Human Rights House of Iran – Political prisoner Fatemeh Rahnama’s sister: “Why must my sister pay the price for someone else’s run for the presidency? We want to understand why we must suffer in this way.”
By Mojtabah Saminejad
Translated by Lalehsr
Fatemeh Rahnama is a female political prisoner who is spending her 10-year prison sentence in exile in Sepidar prison in Ahvaz. She was detained at her home on July 29, 2009.
Her sister Zahra Rahnama spoke to Human Rights House of Iran about Fatemeh’s situation. She is about to spend her third Norouz (Persian New Year) behind bars without any furlough.
“My sister’s situation is the same as it has been and nothing has changed. My sister is being held in Sepidar Prison in Ahvaz. We recently made another official request for her release, and we asked for an answer to my sister’s written letter. But unfortunately so far they have refused to grant her freedom. When we asked the authorities why they are keeping my sister behind bars, they said it was because of her crimes. What those crimes are, we still do not comprehend but anyway they have refused to free her.”
Rahnama’s sister spoke of the refusal to grant furlough to her sister.
“So far [3.5 years] she has not been granted any furlough. Recently there was an announcement with the names of prisoners in Sepidar prison in Ahvaz who have been granted furlough and my sister’s name was not on that list. They said prisoners who have committed crimes against national security would not be on the list. Not only now during Norouz (Persian New Year), but even months ago when my sick mother ended up in a coma for 6 months before losing her life, my sister was not allowed out to see her mother or attend her funeral.”
In a session of parliament, Elias Naderan, a conservative member of parliament and supporter of the Ahmadinejad regime referred to Fatemeh Rahnama as the “mistress” of Shapour Kazemi, who is the brother of Zahra Rahnavard. Zahra Rahnavard, wife of Mir Hossein Mousavi has been under house arrest along with her husband for over a year.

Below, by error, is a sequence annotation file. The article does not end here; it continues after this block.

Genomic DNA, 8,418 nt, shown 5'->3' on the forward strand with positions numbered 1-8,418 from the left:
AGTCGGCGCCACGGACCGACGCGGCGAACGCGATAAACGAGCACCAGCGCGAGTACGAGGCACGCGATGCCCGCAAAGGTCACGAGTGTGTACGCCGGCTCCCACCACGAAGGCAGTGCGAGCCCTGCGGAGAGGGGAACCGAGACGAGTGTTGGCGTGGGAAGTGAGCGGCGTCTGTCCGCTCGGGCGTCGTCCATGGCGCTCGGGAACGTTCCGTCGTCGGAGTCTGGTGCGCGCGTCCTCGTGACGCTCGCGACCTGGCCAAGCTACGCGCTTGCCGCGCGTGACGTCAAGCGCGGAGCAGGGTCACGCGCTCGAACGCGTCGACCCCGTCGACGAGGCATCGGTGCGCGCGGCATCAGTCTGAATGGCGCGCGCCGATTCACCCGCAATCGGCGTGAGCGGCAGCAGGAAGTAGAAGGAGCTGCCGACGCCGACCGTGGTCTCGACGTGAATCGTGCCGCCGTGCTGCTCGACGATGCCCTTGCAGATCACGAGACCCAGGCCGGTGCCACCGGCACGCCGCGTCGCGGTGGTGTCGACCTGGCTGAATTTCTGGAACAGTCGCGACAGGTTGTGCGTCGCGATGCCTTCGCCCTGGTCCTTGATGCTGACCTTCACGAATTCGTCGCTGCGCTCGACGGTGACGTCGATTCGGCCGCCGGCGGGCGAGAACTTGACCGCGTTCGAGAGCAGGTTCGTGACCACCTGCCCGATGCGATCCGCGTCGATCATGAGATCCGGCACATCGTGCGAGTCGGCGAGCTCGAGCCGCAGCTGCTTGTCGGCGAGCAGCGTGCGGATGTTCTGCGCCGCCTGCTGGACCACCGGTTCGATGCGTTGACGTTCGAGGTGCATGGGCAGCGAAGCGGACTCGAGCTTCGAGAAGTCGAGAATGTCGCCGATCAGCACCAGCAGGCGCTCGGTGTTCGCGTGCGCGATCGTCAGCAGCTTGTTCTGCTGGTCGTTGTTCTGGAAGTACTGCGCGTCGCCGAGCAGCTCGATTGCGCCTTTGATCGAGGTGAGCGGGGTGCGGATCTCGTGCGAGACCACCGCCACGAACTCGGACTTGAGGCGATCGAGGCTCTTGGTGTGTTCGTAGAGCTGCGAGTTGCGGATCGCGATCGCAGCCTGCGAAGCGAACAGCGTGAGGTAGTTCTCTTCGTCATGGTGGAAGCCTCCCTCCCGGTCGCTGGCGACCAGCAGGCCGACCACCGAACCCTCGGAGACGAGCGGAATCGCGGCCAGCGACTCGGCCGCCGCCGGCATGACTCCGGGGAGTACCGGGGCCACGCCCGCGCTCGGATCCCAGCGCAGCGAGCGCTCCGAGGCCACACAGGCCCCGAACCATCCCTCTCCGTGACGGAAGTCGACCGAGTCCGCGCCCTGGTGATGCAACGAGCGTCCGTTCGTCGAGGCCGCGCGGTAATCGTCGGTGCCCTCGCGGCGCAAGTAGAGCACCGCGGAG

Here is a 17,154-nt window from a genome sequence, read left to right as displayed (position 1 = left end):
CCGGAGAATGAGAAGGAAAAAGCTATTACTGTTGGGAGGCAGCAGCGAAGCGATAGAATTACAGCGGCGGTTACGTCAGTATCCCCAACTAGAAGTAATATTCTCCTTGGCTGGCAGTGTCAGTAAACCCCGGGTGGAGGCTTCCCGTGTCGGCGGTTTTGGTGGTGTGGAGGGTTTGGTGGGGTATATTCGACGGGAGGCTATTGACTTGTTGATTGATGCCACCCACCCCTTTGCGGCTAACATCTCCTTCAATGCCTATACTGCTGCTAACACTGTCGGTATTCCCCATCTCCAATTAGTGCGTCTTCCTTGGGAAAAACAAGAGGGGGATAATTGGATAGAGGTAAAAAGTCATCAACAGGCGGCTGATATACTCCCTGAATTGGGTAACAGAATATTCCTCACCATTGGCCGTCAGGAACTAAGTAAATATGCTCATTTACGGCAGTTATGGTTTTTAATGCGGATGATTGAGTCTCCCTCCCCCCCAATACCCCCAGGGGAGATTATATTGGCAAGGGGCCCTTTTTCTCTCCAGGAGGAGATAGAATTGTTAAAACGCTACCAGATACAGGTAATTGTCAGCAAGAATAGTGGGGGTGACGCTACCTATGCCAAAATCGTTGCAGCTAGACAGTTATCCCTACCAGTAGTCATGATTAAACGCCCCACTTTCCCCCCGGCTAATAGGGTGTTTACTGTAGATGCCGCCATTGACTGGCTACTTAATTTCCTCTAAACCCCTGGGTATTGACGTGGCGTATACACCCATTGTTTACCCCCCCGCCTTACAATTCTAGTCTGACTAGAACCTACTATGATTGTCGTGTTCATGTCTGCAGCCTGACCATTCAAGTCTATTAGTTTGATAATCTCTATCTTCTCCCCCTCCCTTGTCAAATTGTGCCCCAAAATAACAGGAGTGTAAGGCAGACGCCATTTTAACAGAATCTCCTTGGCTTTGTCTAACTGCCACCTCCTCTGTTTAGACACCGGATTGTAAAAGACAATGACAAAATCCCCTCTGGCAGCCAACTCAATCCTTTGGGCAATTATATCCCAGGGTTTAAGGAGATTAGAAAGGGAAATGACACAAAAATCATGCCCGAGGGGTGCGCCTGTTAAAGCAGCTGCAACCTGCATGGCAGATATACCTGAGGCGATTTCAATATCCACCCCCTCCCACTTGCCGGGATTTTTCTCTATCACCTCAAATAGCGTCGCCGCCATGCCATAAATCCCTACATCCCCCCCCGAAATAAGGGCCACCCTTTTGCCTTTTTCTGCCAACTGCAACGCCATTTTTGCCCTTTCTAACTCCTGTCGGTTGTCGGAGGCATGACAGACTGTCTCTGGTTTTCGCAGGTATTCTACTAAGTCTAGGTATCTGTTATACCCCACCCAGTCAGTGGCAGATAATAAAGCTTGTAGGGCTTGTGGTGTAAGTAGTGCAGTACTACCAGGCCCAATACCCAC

The allegation that Fatemeh Rahnama was the “mistress” of Shapour Kazemi was not only made by state run media, but it was published by the Islamic Revolution Documents Center. In their documents they made the written allegation that “on June 16, 2009, Mr. Shapour Kazemi, who has dual citizenship with the United Sates of America and is brother of Mrs. Zahra Kazemi, known as Rahnavard, wife of Mr. Mir Hossein Mousavi, was arrested along with his mistress Ms. Fatemeh Rahnama as they were creating disturbances in Vanak Square and burning motorcycles.”
Zahra Rahnama, sister of this prisoner has a different version of events.
“Mr. Shapour Kazemi and my sister were detained on the same day. After a few months behind bars, Mr Kazemi was exonerated and released, but my sister is still in prison. The state run media were very vulgar in their coverage of this news, and accused my sister of dishonorable actions. They claimed that my sister was detained while she was burning 7 motorcycles. But my sister’s neighbors are even witnesses to the fact that security agents went to her home at night and detained her. If Mr. Kazemi wanted to damage this regime, he had much better ways to do so than burning several motorcycles. What is interesting however is that Mr. Kazemi was exonerated of all charges while my sister has been held behind bars for the past 3 years. This is always how it is; the poor and innocent are targeted and sacrificed. My sister is a victim.”
Zahra Rahnama spoke of her sister’s condition in prison.
“Prison is prison and it can never be a good place, but a few days ago my sister was again saying she didn’t understand why she had to be among prisoners who have committed serious crimes. Of course many of these same prisoners could be good people and better than some who are free.”
“But the fact remains that this is an injustice that has been committed against my sister; they sentence her to 10 years in prison, they exile a 50 year old woman to a prison that is 1000 kilometers away from where she lives and force her to spend her time behind bars so far away. Her mother dies and they refuse to grant her furlough. There are so many other circumstances that have exasperated us. We are baffled at why things are as they are. It is very troubling that the judiciary in Iran behaves in this manner. I don’t know what else to do, every door we knock on is slammed in our faces. I just don’t understand why we are being so challenged considering my sister has no affiliations, she has not done anything nor committed any crime. In my sister’s court dossier, there is no evidence of any crime. For her to be imprisoned due to other issues is a very dismal reflection on the judiciary in Iran.”
Zahra Rahnama spoke of the difficulty of visitation due to the prison’s distance.